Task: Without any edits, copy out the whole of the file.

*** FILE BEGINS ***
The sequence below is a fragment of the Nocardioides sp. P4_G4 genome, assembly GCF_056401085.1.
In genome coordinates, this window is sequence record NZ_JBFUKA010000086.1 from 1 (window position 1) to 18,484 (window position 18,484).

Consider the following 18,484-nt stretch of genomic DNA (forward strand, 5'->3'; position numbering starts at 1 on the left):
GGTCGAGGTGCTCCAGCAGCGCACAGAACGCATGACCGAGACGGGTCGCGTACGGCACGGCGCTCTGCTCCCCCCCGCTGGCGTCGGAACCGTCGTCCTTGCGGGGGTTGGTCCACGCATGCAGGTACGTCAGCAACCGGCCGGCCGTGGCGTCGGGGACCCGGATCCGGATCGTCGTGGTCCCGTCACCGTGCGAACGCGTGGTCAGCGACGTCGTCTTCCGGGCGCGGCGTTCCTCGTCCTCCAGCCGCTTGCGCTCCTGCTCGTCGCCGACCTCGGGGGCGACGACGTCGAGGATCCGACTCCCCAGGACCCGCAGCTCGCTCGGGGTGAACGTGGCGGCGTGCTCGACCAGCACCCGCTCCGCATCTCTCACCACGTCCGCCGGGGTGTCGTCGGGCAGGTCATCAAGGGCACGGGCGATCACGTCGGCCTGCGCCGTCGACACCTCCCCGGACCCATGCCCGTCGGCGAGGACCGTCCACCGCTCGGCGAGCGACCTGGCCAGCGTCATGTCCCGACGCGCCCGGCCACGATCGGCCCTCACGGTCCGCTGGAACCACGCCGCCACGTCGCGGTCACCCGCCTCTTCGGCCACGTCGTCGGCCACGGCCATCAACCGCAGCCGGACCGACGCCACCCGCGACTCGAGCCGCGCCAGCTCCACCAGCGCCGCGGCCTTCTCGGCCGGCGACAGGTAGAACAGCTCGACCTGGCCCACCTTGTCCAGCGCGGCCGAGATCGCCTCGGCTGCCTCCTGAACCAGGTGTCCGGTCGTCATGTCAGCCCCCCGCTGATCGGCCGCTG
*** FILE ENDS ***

The sequence below is a fragment of the Nocardioides sp. P4_G4 genome, assembly GCF_056401085.1.
In genome coordinates, this window is sequence record NZ_JBFUKA010000086.1 from 1 (window position 1) to 18,484 (window position 18,484).

Consider the following 18,484-nt stretch of genomic DNA (forward strand, 5'->3'; position numbering starts at 1 on the left):
GGTCGAGGTGCTCCAGCAGCGCACAGAACGCATGACCGAGACGGGTCGCGTACGGCACGGCGCTCTGCTCCCCCCCGCTGGCGTCGGAACCGTCGTCCTTGCGGGGGTTGGTCCACGCATGCAGGTACGTCAGCAACCGGCCGGCCGTGGCGTCGGGGACCCGGATCCGGATCGTCGTGGTCCCGTCACCGTGCGAACGCGTGGTCAGCGACGTCGTCTTCCGGGCGCGGCGTTCCTCGTCCTCCAGCCGCTTGCGCTCCTGCTCGTCGCCGACCTCGGGGGCGACGACGTCGAGGATCCGACTCCCCAGGACCCGCAGCTCGCTCGGGGTGAACGTGGCGGCGTGCTCGACCAGCACCCGCTCCGCATCTCTCACCACGTCCGCCGGGGTGTCGTCGGGCAGGTCATCAAGGGCACGGGCGATCACGTCGGCCTGCGCCGTCGACACCTCCCCGGACCCATGCCCGTCGGCGAGGACCGTCCACCGCTCGGCGAGCGACCTGGCCAGCGTCATGTCCCGACGCGCCCGGCCACGATCGGCCCTCACGGTCCGCTGGAACCACGCCGCCACGTCGCGGTCACCCGCCTCTTCGGCCACGTCGTCGGCCACGGCCATCAACCGCAGCCGGACCGACGCCACCCGCGACTCGAGCCGCGCCAGCTCCACCAGCGCCGCGGCCTTCTCGGCCGGCGACAGGTAGAACAGCTCGACCTGGCCCACCTTGTCCAGCGCGGCCGAGATCGCCTCGGCTGCCTCCTGAACCAGGTGTCCGGTCGTCATGTCAGCCCCCCGCTGATCGGCCGCTG